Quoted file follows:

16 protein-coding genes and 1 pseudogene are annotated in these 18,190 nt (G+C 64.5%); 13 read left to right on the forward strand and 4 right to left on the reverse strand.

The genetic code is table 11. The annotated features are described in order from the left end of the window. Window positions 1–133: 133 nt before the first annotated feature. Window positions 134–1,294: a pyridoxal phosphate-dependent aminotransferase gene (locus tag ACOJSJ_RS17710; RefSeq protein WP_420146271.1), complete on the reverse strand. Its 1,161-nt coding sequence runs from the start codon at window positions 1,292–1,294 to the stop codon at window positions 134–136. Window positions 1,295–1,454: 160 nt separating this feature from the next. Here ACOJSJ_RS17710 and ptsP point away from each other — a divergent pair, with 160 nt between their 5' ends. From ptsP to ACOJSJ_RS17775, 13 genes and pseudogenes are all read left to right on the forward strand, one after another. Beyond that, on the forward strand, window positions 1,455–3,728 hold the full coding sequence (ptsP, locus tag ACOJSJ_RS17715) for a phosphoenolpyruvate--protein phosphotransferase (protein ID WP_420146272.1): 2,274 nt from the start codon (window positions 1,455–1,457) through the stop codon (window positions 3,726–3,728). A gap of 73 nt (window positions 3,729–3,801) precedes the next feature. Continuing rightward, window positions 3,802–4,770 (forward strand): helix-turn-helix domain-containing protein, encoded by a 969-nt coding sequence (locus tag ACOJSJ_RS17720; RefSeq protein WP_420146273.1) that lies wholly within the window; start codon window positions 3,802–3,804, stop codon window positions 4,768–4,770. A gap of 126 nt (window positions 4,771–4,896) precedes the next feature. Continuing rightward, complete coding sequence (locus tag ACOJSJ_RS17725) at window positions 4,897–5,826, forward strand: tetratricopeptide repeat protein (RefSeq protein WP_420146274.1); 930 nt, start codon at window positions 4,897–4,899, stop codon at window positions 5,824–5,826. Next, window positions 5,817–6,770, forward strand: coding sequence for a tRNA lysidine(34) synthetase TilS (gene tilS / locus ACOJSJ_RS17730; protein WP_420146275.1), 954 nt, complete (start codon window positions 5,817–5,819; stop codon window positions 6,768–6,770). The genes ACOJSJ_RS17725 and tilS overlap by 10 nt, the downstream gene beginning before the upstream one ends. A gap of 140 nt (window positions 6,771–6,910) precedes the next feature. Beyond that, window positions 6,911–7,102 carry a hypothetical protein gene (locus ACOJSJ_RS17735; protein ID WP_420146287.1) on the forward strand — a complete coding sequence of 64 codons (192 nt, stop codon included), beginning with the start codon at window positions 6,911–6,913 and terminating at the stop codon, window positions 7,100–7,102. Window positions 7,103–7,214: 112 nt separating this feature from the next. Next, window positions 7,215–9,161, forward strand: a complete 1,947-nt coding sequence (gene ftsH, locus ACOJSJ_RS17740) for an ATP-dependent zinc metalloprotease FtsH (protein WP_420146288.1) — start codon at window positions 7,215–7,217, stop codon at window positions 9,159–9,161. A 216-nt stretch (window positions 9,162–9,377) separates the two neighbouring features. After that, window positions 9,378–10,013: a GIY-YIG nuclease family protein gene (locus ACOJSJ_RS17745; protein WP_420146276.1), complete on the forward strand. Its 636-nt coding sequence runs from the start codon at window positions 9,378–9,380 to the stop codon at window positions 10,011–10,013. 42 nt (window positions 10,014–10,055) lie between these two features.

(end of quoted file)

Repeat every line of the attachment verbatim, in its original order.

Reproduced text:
16 protein-coding genes and 1 pseudogene are annotated in these 18,190 nt (G+C 64.5%); 13 read left to right on the forward strand and 4 right to left on the reverse strand.

The genetic code is table 11. The annotated features are described in order from the left end of the window. Window positions 1–133: 133 nt before the first annotated feature. Window positions 134–1,294: a pyridoxal phosphate-dependent aminotransferase gene (locus tag ACOJSJ_RS17710; RefSeq protein WP_420146271.1), complete on the reverse strand. Its 1,161-nt coding sequence runs from the start codon at window positions 1,292–1,294 to the stop codon at window positions 134–136. Window positions 1,295–1,454: 160 nt separating this feature from the next. Here ACOJSJ_RS17710 and ptsP point away from each other — a divergent pair, with 160 nt between their 5' ends. From ptsP to ACOJSJ_RS17775, 13 genes and pseudogenes are all read left to right on the forward strand, one after another. Beyond that, on the forward strand, window positions 1,455–3,728 hold the full coding sequence (ptsP, locus tag ACOJSJ_RS17715) for a phosphoenolpyruvate--protein phosphotransferase (protein ID WP_420146272.1): 2,274 nt from the start codon (window positions 1,455–1,457) through the stop codon (window positions 3,726–3,728). A gap of 73 nt (window positions 3,729–3,801) precedes the next feature. Continuing rightward, window positions 3,802–4,770 (forward strand): helix-turn-helix domain-containing protein, encoded by a 969-nt coding sequence (locus tag ACOJSJ_RS17720; RefSeq protein WP_420146273.1) that lies wholly within the window; start codon window positions 3,802–3,804, stop codon window positions 4,768–4,770. A gap of 126 nt (window positions 4,771–4,896) precedes the next feature. Continuing rightward, complete coding sequence (locus tag ACOJSJ_RS17725) at window positions 4,897–5,826, forward strand: tetratricopeptide repeat protein (RefSeq protein WP_420146274.1); 930 nt, start codon at window positions 4,897–4,899, stop codon at window positions 5,824–5,826. Next, window positions 5,817–6,770, forward strand: coding sequence for a tRNA lysidine(34) synthetase TilS (gene tilS / locus ACOJSJ_RS17730; protein WP_420146275.1), 954 nt, complete (start codon window positions 5,817–5,819; stop codon window positions 6,768–6,770). The genes ACOJSJ_RS17725 and tilS overlap by 10 nt, the downstream gene beginning before the upstream one ends. A gap of 140 nt (window positions 6,771–6,910) precedes the next feature. Beyond that, window positions 6,911–7,102 carry a hypothetical protein gene (locus ACOJSJ_RS17735; protein ID WP_420146287.1) on the forward strand — a complete coding sequence of 64 codons (192 nt, stop codon included), beginning with the start codon at window positions 6,911–6,913 and terminating at the stop codon, window positions 7,100–7,102. Window positions 7,103–7,214: 112 nt separating this feature from the next. Next, window positions 7,215–9,161, forward strand: a complete 1,947-nt coding sequence (gene ftsH, locus ACOJSJ_RS17740) for an ATP-dependent zinc metalloprotease FtsH (protein WP_420146288.1) — start codon at window positions 7,215–7,217, stop codon at window positions 9,159–9,161. A 216-nt stretch (window positions 9,162–9,377) separates the two neighbouring features. After that, window positions 9,378–10,013: a GIY-YIG nuclease family protein gene (locus ACOJSJ_RS17745; protein WP_420146276.1), complete on the forward strand. Its 636-nt coding sequence runs from the start codon at window positions 9,378–9,380 to the stop codon at window positions 10,011–10,013. 42 nt (window positions 10,014–10,055) lie between these two features.